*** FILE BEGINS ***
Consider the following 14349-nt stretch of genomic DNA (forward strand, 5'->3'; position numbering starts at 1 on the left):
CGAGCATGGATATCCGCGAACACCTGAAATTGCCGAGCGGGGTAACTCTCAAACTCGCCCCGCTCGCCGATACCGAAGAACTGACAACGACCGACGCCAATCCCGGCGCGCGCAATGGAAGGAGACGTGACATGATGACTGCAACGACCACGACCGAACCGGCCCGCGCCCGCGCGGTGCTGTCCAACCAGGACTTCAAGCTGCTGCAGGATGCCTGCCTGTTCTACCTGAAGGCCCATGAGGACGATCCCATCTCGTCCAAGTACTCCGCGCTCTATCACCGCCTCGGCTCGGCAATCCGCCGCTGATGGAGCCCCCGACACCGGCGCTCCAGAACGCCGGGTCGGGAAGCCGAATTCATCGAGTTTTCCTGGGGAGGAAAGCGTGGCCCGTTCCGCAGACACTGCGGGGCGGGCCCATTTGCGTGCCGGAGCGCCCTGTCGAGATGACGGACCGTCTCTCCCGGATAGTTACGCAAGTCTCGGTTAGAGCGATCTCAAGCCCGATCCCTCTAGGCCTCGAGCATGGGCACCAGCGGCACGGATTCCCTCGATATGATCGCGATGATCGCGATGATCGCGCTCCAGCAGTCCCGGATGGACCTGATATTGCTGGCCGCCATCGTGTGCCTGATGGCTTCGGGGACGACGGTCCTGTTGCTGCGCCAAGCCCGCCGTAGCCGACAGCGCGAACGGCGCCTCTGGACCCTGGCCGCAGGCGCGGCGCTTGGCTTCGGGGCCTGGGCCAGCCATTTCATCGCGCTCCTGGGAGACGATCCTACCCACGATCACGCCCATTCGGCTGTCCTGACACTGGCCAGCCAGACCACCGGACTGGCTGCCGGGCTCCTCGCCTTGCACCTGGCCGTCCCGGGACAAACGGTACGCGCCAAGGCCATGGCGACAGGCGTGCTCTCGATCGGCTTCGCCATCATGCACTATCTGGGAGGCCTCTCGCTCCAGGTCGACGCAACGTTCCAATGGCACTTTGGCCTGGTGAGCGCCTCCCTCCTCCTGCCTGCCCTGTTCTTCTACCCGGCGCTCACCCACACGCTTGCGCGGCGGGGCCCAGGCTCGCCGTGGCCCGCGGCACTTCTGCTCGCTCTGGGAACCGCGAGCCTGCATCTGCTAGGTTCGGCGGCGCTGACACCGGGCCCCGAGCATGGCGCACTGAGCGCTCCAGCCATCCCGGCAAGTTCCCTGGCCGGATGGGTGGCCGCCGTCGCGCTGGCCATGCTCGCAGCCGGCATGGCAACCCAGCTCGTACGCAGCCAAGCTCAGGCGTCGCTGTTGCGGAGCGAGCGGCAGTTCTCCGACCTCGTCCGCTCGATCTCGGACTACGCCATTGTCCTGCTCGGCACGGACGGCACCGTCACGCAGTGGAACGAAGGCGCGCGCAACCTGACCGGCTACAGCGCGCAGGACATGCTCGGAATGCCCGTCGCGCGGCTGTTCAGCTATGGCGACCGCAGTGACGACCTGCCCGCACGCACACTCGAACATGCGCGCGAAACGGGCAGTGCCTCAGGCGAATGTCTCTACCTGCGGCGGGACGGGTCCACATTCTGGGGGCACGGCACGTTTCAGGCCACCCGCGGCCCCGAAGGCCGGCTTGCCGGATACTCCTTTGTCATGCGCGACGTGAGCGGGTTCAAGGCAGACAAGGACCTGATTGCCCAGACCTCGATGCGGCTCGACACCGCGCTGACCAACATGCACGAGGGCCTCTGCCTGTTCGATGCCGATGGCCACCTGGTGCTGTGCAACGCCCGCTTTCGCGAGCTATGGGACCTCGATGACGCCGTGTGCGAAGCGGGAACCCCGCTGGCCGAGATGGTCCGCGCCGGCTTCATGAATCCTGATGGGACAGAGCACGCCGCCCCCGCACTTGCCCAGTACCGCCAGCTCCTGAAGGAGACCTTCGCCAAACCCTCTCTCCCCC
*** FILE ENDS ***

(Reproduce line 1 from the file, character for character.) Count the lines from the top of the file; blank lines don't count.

Consider the following 14349-nt stretch of genomic DNA (forward strand, 5'->3'; position numbering starts at 1 on the left):